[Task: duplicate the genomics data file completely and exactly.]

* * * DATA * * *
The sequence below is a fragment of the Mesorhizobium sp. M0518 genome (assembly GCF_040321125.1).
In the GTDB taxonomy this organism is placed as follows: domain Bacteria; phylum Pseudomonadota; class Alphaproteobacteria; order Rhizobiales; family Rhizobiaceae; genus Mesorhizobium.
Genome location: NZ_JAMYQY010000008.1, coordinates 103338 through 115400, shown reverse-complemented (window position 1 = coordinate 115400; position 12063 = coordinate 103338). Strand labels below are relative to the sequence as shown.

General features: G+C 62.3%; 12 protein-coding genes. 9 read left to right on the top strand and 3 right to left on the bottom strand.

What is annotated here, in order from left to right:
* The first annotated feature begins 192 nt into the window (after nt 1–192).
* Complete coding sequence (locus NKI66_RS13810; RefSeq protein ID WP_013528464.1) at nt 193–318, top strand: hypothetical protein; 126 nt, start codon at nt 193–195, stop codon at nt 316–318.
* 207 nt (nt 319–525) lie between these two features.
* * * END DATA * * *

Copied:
The sequence below is a fragment of the Mesorhizobium sp. M0518 genome (assembly GCF_040321125.1).
In the GTDB taxonomy this organism is placed as follows: domain Bacteria; phylum Pseudomonadota; class Alphaproteobacteria; order Rhizobiales; family Rhizobiaceae; genus Mesorhizobium.
Genome location: NZ_JAMYQY010000008.1, coordinates 103338 through 115400, shown reverse-complemented (window position 1 = coordinate 115400; position 12063 = coordinate 103338). Strand labels below are relative to the sequence as shown.

General features: G+C 62.3%; 12 protein-coding genes. 9 read left to right on the top strand and 3 right to left on the bottom strand.

What is annotated here, in order from left to right:
* The first annotated feature begins 192 nt into the window (after nt 1–192).
* Complete coding sequence (locus NKI66_RS13810; RefSeq protein ID WP_013528464.1) at nt 193–318, top strand: hypothetical protein; 126 nt, start codon at nt 193–195, stop codon at nt 316–318.
* 207 nt (nt 319–525) lie between these two features.